SIERRA CLUB, Plaintiff and Appellant, v. The WEST SIDE IRRIGATION DISTRICT et al., Defendants and Respondents;
City of Tracy, Real Party in Interest and Respondent. Sierra Club, Plaintiff and Appellant, v. Banta-Carbona Irrigation District et al., Defendants and Respondents; City of Tracy, Real Party in Interest and Respondent.
The Sierra Club petitioned for writs of mandate to overturn two irrigation districts' decisions to assign certain water rights to the City of Tracy. The Sierra Club alleged the districts violated the California Environmental Quality Act by using negative declarations instead of environmental impact reports to analyze the assignments' environmental impacts. The trial court denied the petitions, and the Sierra Club appealed. We affirm.
In 1993, real party in interest City of Tracy (City) adopted its general plan for directing land use and future development within the City and its sphere of influence. Forecasting large demand for development in the City, the general plan established the City's policies for regulating growth anticipated to provide dwelling units and employment opportunities for nearly 130,000 new residents over the plan's 20-year span. Such growth would almost quadruple the City's 1990 population of 33,558.
Complying with the California Environmental Quality Act (CEQA) (Pub. Resources Code, § 21000 et seq.), the City prepared an environmental impact report (EIR) that analyzed the significant environmental impacts such development could foreseeably cause. One concern was the City's ability to provide sufficient water for the growth. The general plan EIR estimated the City's available water supply at that time was approximately 16,000 acre-feet per year. 10,000 acre-feet came from the federal Central Valley Project via the Delta-Mendota Canal pursuant to a contract with the United States Bureau of Reclamation. The City diverted this water directly from the canal through its own turnout and into its treatment plant. The City's remaining supply came from groundwater wells. However, in the general plan, the City established a policy of reducing its reliance on groundwater for daily needs and relying instead on surface water.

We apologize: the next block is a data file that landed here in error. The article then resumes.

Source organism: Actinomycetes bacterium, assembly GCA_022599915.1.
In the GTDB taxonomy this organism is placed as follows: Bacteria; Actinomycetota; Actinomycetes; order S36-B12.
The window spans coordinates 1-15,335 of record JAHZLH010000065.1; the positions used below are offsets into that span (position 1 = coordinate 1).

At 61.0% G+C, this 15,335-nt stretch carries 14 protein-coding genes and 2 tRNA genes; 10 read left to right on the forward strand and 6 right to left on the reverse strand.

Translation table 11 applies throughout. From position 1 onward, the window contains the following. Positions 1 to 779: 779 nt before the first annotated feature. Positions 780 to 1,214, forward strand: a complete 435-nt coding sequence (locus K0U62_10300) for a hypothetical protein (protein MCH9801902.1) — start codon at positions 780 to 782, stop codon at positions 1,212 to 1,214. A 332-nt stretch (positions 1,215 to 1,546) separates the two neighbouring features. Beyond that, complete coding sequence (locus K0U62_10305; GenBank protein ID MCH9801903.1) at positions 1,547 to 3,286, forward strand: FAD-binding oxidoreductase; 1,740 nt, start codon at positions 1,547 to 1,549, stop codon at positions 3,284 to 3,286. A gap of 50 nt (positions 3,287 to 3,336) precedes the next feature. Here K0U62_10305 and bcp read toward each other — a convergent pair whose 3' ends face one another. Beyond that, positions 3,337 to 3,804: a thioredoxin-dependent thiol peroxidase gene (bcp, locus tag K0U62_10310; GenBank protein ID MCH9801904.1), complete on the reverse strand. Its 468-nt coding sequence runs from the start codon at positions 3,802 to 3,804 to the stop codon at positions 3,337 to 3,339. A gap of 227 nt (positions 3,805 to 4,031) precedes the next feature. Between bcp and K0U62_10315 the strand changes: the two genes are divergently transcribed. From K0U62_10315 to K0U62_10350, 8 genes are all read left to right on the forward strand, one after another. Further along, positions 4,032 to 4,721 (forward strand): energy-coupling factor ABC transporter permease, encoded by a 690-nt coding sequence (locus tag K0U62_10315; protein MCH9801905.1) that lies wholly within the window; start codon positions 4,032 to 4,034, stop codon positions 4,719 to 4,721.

The general plan EIR calculated the City would need a total of 39,000 acre-feet per year of potable water upon its build-out. (The EIR noted an additional 7,800 acre-feet per year would be used for irrigation purposes, but this demand could be met with reclaimed water.) The City would have to supplement its current water supply with other surface water sources in order to obtain the additional 29,000 acre-feet of potable surface water.
The EIR recognized a number of irrigation districts surrounding the City held surface water rights to Sacramento Delta water or held contracts with the Bureau of Reclamation for surface water from the Central Valley Project. Two of those districts were defendants The West Side Irrigation District (West Side) and Banta-Carbona Irrigation District (Banta-Carbona) (collectively, the Districts). The EIR noted the City was “exploring the possibility of acquiring agricultural surface water rights whose irrigation districts are being developed to urban uses.”